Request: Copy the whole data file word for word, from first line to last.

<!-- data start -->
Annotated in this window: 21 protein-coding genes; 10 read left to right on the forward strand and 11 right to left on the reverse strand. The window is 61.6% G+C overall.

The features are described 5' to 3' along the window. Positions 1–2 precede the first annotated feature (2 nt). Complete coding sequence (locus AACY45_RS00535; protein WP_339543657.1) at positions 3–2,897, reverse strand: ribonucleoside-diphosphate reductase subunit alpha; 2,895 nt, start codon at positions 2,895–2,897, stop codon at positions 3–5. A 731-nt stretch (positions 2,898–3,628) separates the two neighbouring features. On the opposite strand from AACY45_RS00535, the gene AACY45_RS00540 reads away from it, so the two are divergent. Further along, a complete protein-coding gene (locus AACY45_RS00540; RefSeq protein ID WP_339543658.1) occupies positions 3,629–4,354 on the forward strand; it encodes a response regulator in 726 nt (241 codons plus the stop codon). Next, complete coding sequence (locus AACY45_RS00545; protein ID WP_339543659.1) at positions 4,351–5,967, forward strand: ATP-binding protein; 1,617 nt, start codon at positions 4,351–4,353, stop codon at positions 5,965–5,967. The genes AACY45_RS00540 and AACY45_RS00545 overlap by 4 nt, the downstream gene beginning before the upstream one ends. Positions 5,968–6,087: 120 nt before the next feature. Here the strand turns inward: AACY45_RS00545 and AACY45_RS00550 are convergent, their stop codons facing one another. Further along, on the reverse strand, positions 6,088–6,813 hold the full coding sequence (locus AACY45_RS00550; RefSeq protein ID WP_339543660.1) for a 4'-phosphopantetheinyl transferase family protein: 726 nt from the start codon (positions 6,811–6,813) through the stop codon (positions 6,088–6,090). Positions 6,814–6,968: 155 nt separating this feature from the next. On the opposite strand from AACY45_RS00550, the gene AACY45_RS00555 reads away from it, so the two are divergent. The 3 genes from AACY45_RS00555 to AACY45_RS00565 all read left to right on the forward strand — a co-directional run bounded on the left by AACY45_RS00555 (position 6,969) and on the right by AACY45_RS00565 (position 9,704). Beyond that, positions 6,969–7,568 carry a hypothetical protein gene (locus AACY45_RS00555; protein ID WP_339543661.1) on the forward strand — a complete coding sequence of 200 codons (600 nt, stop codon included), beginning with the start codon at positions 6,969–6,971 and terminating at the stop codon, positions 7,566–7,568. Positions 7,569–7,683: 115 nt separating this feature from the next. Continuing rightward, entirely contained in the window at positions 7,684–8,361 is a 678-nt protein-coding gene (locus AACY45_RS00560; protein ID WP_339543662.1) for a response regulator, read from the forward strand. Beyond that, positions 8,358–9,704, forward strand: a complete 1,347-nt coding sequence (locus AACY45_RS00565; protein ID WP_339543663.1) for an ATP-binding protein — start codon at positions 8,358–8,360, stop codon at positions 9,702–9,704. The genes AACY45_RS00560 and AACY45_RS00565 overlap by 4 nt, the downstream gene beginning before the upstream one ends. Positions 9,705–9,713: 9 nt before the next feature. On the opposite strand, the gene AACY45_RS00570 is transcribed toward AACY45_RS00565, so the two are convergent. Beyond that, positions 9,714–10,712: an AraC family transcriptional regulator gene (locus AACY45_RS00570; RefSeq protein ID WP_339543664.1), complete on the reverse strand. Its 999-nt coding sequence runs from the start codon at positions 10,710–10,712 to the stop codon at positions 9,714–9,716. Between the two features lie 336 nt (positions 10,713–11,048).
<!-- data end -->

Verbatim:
Annotated in this window: 21 protein-coding genes; 10 read left to right on the forward strand and 11 right to left on the reverse strand. The window is 61.6% G+C overall.

The features are described 5' to 3' along the window. Positions 1–2 precede the first annotated feature (2 nt). Complete coding sequence (locus AACY45_RS00535; protein WP_339543657.1) at positions 3–2,897, reverse strand: ribonucleoside-diphosphate reductase subunit alpha; 2,895 nt, start codon at positions 2,895–2,897, stop codon at positions 3–5. A 731-nt stretch (positions 2,898–3,628) separates the two neighbouring features. On the opposite strand from AACY45_RS00535, the gene AACY45_RS00540 reads away from it, so the two are divergent. Further along, a complete protein-coding gene (locus AACY45_RS00540; RefSeq protein ID WP_339543658.1) occupies positions 3,629–4,354 on the forward strand; it encodes a response regulator in 726 nt (241 codons plus the stop codon). Next, complete coding sequence (locus AACY45_RS00545; protein ID WP_339543659.1) at positions 4,351–5,967, forward strand: ATP-binding protein; 1,617 nt, start codon at positions 4,351–4,353, stop codon at positions 5,965–5,967. The genes AACY45_RS00540 and AACY45_RS00545 overlap by 4 nt, the downstream gene beginning before the upstream one ends. Positions 5,968–6,087: 120 nt before the next feature. Here the strand turns inward: AACY45_RS00545 and AACY45_RS00550 are convergent, their stop codons facing one another. Further along, on the reverse strand, positions 6,088–6,813 hold the full coding sequence (locus AACY45_RS00550; RefSeq protein ID WP_339543660.1) for a 4'-phosphopantetheinyl transferase family protein: 726 nt from the start codon (positions 6,811–6,813) through the stop codon (positions 6,088–6,090). Positions 6,814–6,968: 155 nt separating this feature from the next. On the opposite strand from AACY45_RS00550, the gene AACY45_RS00555 reads away from it, so the two are divergent. The 3 genes from AACY45_RS00555 to AACY45_RS00565 all read left to right on the forward strand — a co-directional run bounded on the left by AACY45_RS00555 (position 6,969) and on the right by AACY45_RS00565 (position 9,704). Beyond that, positions 6,969–7,568 carry a hypothetical protein gene (locus AACY45_RS00555; protein ID WP_339543661.1) on the forward strand — a complete coding sequence of 200 codons (600 nt, stop codon included), beginning with the start codon at positions 6,969–6,971 and terminating at the stop codon, positions 7,566–7,568. Positions 7,569–7,683: 115 nt separating this feature from the next. Continuing rightward, entirely contained in the window at positions 7,684–8,361 is a 678-nt protein-coding gene (locus AACY45_RS00560; protein ID WP_339543662.1) for a response regulator, read from the forward strand. Beyond that, positions 8,358–9,704, forward strand: a complete 1,347-nt coding sequence (locus AACY45_RS00565; protein ID WP_339543663.1) for an ATP-binding protein — start codon at positions 8,358–8,360, stop codon at positions 9,702–9,704. The genes AACY45_RS00560 and AACY45_RS00565 overlap by 4 nt, the downstream gene beginning before the upstream one ends. Positions 9,705–9,713: 9 nt before the next feature. On the opposite strand, the gene AACY45_RS00570 is transcribed toward AACY45_RS00565, so the two are convergent. Beyond that, positions 9,714–10,712: an AraC family transcriptional regulator gene (locus AACY45_RS00570; RefSeq protein ID WP_339543664.1), complete on the reverse strand. Its 999-nt coding sequence runs from the start codon at positions 10,710–10,712 to the stop codon at positions 9,714–9,716. Between the two features lie 336 nt (positions 10,713–11,048).